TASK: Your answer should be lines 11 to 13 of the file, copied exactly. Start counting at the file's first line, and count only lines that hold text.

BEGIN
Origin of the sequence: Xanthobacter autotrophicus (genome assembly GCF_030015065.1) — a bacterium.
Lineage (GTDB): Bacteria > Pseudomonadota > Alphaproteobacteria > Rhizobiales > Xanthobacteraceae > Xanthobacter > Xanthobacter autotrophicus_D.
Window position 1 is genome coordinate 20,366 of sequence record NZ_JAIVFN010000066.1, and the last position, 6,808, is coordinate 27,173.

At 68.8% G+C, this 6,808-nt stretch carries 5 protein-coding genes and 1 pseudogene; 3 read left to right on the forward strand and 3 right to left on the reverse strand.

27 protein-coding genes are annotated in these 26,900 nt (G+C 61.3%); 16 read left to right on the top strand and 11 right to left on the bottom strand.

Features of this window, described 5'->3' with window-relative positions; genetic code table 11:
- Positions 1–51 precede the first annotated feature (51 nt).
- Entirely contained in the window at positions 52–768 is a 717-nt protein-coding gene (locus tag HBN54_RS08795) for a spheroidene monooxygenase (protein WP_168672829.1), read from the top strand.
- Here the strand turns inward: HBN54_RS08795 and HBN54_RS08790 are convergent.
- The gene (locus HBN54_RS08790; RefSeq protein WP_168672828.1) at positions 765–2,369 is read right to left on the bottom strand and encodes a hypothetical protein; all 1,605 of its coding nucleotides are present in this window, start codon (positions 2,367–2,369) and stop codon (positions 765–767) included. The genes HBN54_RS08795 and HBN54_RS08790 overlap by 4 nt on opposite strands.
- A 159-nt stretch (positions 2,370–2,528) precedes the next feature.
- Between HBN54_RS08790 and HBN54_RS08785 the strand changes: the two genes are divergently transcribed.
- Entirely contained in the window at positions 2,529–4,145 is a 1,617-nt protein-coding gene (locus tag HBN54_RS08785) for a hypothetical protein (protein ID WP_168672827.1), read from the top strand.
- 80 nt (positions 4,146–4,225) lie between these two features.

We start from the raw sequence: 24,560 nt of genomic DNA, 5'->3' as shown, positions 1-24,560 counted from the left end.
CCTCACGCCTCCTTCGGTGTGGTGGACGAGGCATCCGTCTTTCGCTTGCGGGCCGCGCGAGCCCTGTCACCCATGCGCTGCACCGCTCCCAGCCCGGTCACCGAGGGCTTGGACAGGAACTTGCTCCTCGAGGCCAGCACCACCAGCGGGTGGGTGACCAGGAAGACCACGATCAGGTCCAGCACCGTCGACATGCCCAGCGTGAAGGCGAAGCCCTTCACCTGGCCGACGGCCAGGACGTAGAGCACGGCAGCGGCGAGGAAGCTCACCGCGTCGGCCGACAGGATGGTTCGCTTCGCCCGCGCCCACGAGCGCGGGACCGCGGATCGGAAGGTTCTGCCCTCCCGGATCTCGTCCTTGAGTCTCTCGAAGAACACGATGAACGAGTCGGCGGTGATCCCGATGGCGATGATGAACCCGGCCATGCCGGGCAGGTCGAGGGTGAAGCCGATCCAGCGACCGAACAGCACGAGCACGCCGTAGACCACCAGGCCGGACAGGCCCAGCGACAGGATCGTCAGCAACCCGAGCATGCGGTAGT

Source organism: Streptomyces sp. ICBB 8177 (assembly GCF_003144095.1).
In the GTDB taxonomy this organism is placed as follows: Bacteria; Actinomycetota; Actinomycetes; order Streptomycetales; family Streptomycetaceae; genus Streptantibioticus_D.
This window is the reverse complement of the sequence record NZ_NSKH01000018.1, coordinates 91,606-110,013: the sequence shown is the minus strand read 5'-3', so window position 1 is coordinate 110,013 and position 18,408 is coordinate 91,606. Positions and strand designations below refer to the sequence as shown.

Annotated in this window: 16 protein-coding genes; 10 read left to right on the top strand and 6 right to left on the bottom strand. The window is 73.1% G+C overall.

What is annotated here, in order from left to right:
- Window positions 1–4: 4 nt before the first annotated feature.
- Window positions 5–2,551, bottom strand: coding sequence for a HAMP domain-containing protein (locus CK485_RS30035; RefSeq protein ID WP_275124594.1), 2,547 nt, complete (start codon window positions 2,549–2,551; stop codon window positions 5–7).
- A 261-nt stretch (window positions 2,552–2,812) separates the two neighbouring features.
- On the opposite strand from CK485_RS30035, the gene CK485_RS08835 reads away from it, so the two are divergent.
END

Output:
- A 159-nt stretch (positions 2,370–2,528) precedes the next feature.
- Between HBN54_RS08790 and HBN54_RS08785 the strand changes: the two genes are divergently transcribed.
- Entirely contained in the window at positions 2,529–4,145 is a 1,617-nt protein-coding gene (locus tag HBN54_RS08785) for a hypothetical protein (protein ID WP_168672827.1), read from the top strand.